First Snow and the Magic of Winter

The title for this post actually sounds like it might make a neat Christmas story. First Snow and her siblings Second and Third go in search of the lost Magic of Winter, without which there can be no Christmas…

But I digress.

The reason I sat down to write this post is actually that two nights ago came the first snowfall of the season. (We – and by we I mean me and my people – all went “Snow in October, are you kidding with this?!”, but it’s gone already.)

I’m a lover of all things white, especially when it comes falling gently from the sky in that sleepy way that makes you think of when you were a kid tugging a sled behind you on your way home from school, having had fun all day on that tiniest hill imaginable by the school playground, which then had felt like the Hill Everest, and every time you got to slide down it was a treat after having struggled with the sled in tow up it. Those were the days.

Here’s what I love about snow:

  • the visual stimulus of how it makes everything clean and soft
  • how it glitters invitingly in the sunlight
  • how it feels to spread your hand and place it palm down on top of it, feeling it melting from your body heat
  • the sensation of walking through it when it’s up to your knees
  • tilting my head back and letting the snowflakes hit my face
  • snowflakes, big and thick, hushing the earth into silence, because it really does – it makes everything just hush
  • building snowmen and snow lanterns
  • how the winter night isn’t so dark when there’s snow around to reflect the moon
  • sliding down giant slopes on any form of equipment
  • that sense of childish glee I feel whenever I make a snow angel
  • coming in from a long walk in the cold and having something hot to drink or possibly eat (hot cocoa with tiny marshmallows, tea, soup)
  • But most of all I love the crunchy sound it makes underneath your shoes when it’s really cold out. That’s the truest sound of Christmas. Ever.

Roof of my parent's house...Last winter we had the most beautiful winter in a really long time, with nearly two meters of snow and an even, cold climate that kept it as it was for over three months. It was absolutely wonderful, but then, I was within walking distance of my then-job and I didn’t have to worry about digging my car out of a pile of snow or my train being constantly delayed or cancelled, so I could understand the people that were getting a bit whiny after two months of snow fall upon snow fall.


Of course, not every winter is like that.

Here’s a few things that depress me about snow:

  • When it turns into slush the next day
  • When the slush freezes into ice the next day after that and you nearly break your neck just stepping out your door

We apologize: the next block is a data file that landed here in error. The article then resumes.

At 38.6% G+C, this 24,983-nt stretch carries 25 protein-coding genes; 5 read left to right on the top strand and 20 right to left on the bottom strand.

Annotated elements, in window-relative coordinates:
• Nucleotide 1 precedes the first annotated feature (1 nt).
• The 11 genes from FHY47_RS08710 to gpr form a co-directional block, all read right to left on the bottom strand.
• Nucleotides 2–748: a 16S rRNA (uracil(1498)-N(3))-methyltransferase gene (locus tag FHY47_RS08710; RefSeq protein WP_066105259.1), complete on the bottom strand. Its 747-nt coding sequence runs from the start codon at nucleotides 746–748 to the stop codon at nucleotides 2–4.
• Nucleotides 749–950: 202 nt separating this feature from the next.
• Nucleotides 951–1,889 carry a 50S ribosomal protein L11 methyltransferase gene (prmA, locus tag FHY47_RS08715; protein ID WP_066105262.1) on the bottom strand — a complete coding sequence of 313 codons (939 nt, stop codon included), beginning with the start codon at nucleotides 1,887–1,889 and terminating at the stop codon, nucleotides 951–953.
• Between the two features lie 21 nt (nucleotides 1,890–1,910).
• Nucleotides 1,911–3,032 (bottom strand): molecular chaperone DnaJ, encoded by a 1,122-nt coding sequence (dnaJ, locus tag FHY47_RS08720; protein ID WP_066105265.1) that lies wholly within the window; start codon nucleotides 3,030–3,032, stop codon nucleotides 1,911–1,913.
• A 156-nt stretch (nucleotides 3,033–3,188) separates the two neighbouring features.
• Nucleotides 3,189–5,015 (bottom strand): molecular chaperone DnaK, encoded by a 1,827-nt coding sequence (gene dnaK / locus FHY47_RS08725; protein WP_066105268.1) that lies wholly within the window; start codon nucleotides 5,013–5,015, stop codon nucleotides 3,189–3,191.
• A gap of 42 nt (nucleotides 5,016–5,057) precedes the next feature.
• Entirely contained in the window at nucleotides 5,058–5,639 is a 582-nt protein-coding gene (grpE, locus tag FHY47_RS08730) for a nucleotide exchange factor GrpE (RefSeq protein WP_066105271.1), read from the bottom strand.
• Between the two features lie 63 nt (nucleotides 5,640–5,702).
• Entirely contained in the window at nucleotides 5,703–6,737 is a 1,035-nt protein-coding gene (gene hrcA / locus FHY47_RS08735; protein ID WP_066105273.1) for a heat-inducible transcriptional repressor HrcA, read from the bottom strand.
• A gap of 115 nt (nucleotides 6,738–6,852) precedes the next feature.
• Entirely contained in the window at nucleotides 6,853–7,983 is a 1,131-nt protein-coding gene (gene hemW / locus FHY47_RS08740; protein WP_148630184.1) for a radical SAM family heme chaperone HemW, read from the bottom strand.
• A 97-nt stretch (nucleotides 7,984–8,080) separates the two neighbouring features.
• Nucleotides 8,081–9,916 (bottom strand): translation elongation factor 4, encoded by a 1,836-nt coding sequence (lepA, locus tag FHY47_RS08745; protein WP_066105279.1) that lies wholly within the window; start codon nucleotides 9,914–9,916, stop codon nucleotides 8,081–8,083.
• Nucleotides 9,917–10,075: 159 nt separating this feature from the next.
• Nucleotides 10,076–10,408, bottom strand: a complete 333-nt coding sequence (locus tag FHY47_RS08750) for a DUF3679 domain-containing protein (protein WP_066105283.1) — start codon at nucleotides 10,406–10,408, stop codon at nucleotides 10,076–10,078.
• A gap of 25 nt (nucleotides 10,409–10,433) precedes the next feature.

• When it comes down in tiny little hard icicles that prick your skin and makes your nose feel like it’s about to fall off
  • When you have to dig your car out of a pile of it – particularly when you’re borrowing a car since you don’t have one of your own so you’re not so dumb that you don’t know there will be digging out that needs to be done, but you’re also not so savvy that you’ve taken this into your morning calculations of How To Get To Work On-Time and you come outside and go… OH, DAMN!
  • When your train is delayed or possibly cancelled and you have to wait for a bus for forty-five minutes
  • How old people scared of broken bones barely dare venture outside for fear of the frozen-slush-ice
  • But most of all I dislike how dark it is here for snow-season. For the darkest period the sun isn’t in the sky before eight am and it starts going down at roughly two, with darkness setting in around three in the pm, which is sort of nutso in my book. We get the light back in the summer, though, so… maybe I shouldn’t complain about it.

I also dislike blizzards if I’m in the middle of one outside, but I love them when I’m inside and can watch it through my window while drinking hot cocoa, pitying the fools who might be outside, stuck in the middle of a freaking blizzard.

If I’m to go by bullet list, though, the pro’s of a winter clad in white definitively outweighs the con’s, which is a good thing, because I’m not sure I could live in the tropics and a move might have been worth considering if the outcome had been different. All that heat… man, a whole other bullet list.



~ by mescribe on October 23, 2010.

4 Responses to “First Snow and the Magic of Winter”

  1. The hushing is amazing, I agree. It is a different type of quiet from any other.

    We may be getting our first snow in the next day or two…

    Great words, Cinderella.

  2. I want to read the story that you mentioned in the first line. You should write it. =)

    I do love snow, but only when I can be inside.

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